United States, Department of State, Publication No. 6312, Documents on German Foreign Policy 1918-1945 (Government Printing Office, Washington, 1956), Series D, IX, 671-676.
ARMISTICE AGREEMENT BETWEEN THE GERMAN HIGH COMMAND OF THE ARMED FORCES AND FRENCH PLENIPOTENTIARIES, COMPIÈGNE, JUNE 22, 1940
Between the chief of the High Command of the armed forces, Col. Gen. Wilhelm Keitel?, commissioned by the Fuehrer of the German Reich and Supreme Commander in Chief of the German Armed Forces, and the fully authorized plenipotentiaries of the French Government, General Charles L. C. Huntziger?, chairman of the delegation; Ambassador Léon Noel, Rear Admiral Maurice R. LeLuc?, Army Corps General Georges Parisot? an Air Force General Jean-Marie? Joseph Bergeret?, the following armistice treaty was agreed upon:
ARTICLE I. The French Government directs a cessation of fighting against the German Reich in France as well as in French possessions, colonies, protectorate territories, mandates as well as on the seas.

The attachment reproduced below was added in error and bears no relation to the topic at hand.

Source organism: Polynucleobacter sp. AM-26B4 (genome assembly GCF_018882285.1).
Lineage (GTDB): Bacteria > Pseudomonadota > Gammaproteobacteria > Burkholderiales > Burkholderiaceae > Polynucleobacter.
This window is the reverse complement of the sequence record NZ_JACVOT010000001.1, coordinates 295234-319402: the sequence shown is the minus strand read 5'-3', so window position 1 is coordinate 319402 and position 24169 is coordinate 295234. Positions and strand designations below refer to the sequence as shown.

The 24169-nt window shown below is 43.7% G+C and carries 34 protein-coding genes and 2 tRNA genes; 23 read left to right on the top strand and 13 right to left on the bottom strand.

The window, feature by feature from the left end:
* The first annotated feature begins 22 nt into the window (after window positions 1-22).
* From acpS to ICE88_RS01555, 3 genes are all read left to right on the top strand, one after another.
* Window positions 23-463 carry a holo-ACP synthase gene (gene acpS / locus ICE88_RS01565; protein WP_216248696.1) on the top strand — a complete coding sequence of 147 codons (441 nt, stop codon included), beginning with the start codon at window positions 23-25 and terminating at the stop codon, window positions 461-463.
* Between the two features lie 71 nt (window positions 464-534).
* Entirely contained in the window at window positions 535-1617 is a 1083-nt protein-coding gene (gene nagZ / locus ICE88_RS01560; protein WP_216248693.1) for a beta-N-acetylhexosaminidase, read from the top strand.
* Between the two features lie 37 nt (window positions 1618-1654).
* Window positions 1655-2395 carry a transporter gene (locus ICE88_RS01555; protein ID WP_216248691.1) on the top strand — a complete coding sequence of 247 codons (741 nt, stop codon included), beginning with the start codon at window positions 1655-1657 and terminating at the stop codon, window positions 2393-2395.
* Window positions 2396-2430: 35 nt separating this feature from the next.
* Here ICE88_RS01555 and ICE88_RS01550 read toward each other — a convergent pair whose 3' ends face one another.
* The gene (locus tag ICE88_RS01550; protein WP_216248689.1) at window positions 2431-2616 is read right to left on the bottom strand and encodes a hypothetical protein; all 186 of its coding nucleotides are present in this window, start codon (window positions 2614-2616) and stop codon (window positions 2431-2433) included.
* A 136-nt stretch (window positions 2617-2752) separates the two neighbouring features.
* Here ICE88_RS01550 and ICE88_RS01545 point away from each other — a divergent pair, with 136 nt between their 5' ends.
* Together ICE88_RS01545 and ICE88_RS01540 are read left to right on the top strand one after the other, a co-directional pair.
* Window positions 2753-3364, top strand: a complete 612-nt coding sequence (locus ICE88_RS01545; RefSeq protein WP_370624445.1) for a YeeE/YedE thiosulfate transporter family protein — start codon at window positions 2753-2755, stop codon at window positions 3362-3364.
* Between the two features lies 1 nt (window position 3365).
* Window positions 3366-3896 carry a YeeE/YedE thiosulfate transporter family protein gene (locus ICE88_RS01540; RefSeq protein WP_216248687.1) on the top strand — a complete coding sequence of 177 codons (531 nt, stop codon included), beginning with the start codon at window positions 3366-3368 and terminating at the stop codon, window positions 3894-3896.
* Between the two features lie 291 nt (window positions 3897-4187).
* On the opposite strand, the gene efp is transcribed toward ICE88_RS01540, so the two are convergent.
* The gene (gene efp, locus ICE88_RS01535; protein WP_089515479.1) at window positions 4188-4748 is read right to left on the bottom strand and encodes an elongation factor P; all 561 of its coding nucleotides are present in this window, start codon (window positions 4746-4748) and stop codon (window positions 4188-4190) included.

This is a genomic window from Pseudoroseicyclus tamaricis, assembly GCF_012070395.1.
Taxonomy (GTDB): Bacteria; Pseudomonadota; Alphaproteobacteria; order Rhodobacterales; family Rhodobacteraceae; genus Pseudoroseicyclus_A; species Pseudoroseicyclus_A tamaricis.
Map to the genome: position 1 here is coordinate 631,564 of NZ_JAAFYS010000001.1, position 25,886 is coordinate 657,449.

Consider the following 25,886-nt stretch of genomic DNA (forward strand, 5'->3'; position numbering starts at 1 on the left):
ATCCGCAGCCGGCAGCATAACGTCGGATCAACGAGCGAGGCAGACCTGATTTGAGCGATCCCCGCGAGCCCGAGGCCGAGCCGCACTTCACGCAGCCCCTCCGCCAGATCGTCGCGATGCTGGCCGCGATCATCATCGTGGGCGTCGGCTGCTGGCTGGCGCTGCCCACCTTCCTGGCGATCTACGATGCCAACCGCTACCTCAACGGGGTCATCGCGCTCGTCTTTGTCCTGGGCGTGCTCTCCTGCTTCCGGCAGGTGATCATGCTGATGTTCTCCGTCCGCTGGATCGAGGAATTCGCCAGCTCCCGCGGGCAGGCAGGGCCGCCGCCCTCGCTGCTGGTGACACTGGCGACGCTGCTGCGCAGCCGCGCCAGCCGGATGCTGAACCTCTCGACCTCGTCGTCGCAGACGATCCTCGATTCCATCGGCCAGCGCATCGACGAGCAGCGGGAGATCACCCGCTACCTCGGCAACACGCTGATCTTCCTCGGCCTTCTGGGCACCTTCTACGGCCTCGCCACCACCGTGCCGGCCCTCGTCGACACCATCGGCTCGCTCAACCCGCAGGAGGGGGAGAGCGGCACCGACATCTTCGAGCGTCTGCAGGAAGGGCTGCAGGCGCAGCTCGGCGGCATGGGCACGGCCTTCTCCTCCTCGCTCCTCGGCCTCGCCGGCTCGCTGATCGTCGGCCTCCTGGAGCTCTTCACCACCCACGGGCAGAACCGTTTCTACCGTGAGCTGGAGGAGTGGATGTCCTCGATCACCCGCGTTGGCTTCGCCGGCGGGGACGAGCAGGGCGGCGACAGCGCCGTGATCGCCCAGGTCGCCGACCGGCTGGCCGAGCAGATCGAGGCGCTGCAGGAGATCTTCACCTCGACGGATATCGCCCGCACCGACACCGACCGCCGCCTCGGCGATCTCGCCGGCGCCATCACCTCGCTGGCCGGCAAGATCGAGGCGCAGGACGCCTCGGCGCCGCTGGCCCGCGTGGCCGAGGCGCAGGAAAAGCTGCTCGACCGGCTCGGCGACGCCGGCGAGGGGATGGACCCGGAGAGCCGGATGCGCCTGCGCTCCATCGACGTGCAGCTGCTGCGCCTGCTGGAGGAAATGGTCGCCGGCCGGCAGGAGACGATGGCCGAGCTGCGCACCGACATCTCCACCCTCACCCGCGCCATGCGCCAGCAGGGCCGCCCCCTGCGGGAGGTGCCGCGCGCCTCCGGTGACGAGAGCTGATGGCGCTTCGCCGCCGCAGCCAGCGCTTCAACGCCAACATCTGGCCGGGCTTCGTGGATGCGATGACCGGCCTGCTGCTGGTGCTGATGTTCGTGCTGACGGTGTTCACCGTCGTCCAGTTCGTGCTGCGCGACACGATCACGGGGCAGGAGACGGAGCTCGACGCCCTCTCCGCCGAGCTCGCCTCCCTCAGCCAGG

It the French Government directs the immediate laying down of arms of French units already encircled by German troops.
ARTICLE II. To safeguard the interests of the German Reich, French State territory north and west of the line drawn on the attached map will be occupied by German troops.
As far as the parts to be occupied still are not in control of German troops, this occupation will be carried out immediately after the conclusion of this treaty.
ARTICLE III. In the occupied parts of France the German Reich exercises all rights of an occupying power The French Government obligates itself to support with every means the regulations resulting from the exercise of these rights and to carry them out with the aid of French administration.
All French authorities and officials of the occupied territory, therefore, are to be promptly informed by the French Government to comply with the regulations of the German military commanders and to cooperate with them in a correct manner.
It is the intention of the German Government to limit the occupation of the west coast after ending hostilities with England to the extent absolutely necessary.
The French Government is permitted to select the seat of its government in unoccupied territory, or, if it wishes, to move to Paris. In this case, the German Government guarantees the French Government and its central authorities every necessary alleviation so that they will be in a position to conduct the administration of unoccupied territory from Paris.